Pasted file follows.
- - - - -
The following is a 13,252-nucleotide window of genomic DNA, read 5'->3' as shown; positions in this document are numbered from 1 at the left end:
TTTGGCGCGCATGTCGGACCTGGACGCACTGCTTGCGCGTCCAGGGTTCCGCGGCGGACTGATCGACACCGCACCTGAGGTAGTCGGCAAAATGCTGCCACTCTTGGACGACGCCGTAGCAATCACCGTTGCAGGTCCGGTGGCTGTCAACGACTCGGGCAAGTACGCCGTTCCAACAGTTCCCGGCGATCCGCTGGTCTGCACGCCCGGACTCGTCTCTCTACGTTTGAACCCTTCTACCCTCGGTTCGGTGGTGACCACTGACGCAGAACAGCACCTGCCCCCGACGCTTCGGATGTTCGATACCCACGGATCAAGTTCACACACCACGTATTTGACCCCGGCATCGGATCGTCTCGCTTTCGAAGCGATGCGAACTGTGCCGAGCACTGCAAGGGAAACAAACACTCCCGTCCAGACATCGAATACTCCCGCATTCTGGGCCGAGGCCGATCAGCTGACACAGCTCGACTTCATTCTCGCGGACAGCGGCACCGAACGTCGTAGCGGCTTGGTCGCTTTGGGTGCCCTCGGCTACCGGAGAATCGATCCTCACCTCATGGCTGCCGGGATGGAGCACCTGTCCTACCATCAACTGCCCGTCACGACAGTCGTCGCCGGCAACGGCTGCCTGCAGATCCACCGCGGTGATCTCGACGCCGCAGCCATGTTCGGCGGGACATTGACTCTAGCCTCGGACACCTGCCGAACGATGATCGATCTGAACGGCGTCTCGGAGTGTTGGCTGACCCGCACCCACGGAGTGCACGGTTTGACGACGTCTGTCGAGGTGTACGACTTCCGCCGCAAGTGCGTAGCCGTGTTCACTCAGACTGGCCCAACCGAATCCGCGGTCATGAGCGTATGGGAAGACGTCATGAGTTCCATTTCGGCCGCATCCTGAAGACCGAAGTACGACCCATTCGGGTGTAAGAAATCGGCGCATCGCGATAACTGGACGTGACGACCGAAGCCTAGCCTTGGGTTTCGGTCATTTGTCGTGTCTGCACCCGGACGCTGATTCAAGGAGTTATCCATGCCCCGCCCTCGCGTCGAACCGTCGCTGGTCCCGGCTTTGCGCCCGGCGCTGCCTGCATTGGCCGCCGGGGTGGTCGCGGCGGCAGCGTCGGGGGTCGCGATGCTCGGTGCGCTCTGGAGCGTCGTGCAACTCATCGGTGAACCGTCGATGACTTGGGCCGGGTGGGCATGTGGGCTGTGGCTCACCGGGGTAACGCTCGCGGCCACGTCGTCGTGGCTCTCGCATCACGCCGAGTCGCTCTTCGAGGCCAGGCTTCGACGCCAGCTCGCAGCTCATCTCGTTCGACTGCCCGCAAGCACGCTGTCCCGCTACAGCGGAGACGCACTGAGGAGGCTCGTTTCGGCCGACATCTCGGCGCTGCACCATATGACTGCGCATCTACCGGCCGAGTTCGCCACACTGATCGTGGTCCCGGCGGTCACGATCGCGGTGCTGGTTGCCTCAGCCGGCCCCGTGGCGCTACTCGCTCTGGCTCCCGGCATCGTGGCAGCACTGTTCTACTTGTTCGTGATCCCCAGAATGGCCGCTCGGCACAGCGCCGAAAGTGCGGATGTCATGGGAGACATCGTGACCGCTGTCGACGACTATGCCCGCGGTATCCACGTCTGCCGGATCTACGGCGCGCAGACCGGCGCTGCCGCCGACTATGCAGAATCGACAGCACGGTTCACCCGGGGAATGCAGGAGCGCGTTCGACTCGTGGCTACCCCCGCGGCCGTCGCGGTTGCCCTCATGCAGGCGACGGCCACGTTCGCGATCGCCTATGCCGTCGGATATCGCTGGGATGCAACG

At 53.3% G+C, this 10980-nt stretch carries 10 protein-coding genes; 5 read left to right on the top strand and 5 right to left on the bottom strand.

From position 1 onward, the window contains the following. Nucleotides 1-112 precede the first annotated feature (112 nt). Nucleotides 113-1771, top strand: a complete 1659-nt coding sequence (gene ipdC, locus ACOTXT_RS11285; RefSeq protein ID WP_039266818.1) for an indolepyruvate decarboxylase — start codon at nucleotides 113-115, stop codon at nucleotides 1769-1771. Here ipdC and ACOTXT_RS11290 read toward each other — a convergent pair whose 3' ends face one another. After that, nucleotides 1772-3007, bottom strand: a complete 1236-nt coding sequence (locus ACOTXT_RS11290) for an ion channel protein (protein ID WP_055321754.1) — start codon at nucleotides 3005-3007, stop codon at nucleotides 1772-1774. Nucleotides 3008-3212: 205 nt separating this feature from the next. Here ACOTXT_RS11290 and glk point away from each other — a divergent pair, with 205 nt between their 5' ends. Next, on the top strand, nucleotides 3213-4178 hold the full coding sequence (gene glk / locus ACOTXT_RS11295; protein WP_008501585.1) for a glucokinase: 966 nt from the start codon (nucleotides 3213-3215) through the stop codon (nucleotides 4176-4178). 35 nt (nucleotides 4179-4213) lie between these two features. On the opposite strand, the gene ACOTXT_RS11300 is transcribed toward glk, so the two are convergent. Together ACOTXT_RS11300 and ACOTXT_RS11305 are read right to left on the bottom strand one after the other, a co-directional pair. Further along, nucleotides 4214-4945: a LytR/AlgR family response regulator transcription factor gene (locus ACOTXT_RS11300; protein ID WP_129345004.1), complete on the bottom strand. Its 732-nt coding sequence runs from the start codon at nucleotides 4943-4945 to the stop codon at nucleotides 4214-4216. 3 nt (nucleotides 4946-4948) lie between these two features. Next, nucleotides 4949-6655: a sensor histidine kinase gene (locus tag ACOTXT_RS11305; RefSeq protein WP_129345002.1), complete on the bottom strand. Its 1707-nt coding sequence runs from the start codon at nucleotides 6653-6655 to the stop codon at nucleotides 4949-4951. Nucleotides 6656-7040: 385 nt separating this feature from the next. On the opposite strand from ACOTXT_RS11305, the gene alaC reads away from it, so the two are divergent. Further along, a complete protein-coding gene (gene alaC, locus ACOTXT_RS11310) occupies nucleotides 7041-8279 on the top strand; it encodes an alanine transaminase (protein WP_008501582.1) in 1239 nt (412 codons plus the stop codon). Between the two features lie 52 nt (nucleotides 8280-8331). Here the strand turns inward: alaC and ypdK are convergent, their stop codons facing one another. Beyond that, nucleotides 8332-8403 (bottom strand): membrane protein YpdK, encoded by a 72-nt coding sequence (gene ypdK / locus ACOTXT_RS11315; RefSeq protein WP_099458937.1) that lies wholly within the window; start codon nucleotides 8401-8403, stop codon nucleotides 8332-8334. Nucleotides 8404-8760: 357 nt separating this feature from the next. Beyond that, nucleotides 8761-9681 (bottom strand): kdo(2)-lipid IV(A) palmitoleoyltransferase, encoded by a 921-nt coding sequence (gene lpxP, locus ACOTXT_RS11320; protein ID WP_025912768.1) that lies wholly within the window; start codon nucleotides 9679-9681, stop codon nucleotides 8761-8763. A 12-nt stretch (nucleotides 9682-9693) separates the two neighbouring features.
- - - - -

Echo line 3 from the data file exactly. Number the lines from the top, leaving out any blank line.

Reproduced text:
At 53.3% G+C, this 10980-nt stretch carries 10 protein-coding genes; 5 read left to right on the top strand and 5 right to left on the bottom strand.